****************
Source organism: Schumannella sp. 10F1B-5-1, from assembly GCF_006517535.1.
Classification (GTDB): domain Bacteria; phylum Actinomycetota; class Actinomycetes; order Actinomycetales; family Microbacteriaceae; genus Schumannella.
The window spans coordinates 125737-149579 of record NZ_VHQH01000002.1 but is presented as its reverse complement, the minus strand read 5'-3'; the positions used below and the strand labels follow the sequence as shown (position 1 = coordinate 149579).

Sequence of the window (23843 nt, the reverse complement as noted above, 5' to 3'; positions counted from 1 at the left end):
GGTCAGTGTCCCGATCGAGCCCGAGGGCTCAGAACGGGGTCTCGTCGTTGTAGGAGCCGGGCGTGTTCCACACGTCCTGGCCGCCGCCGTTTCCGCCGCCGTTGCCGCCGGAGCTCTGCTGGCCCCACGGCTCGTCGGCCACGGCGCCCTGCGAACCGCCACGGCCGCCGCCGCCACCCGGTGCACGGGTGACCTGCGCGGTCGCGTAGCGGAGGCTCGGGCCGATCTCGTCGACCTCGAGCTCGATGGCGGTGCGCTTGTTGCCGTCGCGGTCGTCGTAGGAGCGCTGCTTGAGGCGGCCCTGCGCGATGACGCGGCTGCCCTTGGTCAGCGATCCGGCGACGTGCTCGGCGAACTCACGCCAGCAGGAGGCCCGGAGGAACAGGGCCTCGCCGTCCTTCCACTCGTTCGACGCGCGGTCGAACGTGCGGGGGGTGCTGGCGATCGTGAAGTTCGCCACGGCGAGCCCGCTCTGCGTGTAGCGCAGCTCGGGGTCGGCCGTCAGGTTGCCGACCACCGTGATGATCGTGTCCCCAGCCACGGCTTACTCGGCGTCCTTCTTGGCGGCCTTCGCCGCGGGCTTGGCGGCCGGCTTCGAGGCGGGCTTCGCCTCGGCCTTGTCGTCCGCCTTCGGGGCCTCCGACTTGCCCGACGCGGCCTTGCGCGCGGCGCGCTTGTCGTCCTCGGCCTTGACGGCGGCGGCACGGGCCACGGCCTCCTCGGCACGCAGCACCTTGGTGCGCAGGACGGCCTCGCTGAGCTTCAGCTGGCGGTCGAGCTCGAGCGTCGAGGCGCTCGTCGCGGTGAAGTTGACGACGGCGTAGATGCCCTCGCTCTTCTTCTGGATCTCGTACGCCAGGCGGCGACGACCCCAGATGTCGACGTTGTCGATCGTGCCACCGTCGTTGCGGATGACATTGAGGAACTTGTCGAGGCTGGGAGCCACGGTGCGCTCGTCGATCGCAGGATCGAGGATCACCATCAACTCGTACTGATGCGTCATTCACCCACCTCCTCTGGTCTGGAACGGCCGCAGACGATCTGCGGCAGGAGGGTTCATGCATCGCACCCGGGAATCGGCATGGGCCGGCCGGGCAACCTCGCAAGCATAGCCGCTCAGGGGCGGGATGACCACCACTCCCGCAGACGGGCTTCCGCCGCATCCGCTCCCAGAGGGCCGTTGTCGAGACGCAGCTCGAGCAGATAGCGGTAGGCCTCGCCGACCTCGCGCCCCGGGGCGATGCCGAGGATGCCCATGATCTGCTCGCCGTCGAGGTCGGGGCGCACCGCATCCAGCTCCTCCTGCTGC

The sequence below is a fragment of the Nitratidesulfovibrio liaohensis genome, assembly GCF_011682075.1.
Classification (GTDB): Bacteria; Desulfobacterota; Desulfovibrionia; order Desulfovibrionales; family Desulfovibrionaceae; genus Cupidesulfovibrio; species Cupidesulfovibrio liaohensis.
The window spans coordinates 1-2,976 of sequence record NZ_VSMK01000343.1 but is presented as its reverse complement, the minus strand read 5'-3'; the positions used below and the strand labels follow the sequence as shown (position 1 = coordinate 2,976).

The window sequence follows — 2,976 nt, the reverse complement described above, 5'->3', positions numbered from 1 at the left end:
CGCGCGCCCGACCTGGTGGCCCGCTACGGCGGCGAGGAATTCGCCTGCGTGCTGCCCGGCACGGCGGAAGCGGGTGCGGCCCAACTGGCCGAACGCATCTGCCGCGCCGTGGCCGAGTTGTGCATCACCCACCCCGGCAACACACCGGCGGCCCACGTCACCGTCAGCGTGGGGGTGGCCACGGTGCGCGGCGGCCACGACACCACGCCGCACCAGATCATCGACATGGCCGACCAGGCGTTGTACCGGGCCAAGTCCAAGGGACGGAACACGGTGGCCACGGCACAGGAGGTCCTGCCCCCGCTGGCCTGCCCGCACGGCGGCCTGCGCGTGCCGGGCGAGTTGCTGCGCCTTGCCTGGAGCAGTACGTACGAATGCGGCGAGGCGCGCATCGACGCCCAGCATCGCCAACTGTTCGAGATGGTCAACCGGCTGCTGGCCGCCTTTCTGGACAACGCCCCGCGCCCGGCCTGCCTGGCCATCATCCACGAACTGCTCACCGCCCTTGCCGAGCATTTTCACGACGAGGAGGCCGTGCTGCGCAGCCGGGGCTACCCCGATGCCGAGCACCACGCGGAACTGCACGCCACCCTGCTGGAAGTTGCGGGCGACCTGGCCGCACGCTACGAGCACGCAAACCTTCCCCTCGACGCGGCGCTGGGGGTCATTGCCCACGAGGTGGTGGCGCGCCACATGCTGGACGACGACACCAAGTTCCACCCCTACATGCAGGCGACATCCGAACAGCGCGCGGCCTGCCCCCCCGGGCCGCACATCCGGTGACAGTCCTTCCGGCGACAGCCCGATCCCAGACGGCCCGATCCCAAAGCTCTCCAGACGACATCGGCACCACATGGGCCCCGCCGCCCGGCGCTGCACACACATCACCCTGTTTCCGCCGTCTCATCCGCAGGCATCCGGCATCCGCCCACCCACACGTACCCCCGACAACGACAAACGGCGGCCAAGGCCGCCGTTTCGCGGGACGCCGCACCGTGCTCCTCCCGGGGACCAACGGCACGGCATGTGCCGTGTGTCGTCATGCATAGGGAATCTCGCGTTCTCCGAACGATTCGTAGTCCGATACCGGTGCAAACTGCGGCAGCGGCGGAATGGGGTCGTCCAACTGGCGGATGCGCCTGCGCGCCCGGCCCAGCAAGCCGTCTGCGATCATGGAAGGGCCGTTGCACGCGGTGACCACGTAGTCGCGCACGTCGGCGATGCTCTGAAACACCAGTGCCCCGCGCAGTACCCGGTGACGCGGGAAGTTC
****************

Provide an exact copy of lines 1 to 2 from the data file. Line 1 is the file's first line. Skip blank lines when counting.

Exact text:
Source organism: Schumannella sp. 10F1B-5-1, from assembly GCF_006517535.1.
Classification (GTDB): domain Bacteria; phylum Actinomycetota; class Actinomycetes; order Actinomycetales; family Microbacteriaceae; genus Schumannella.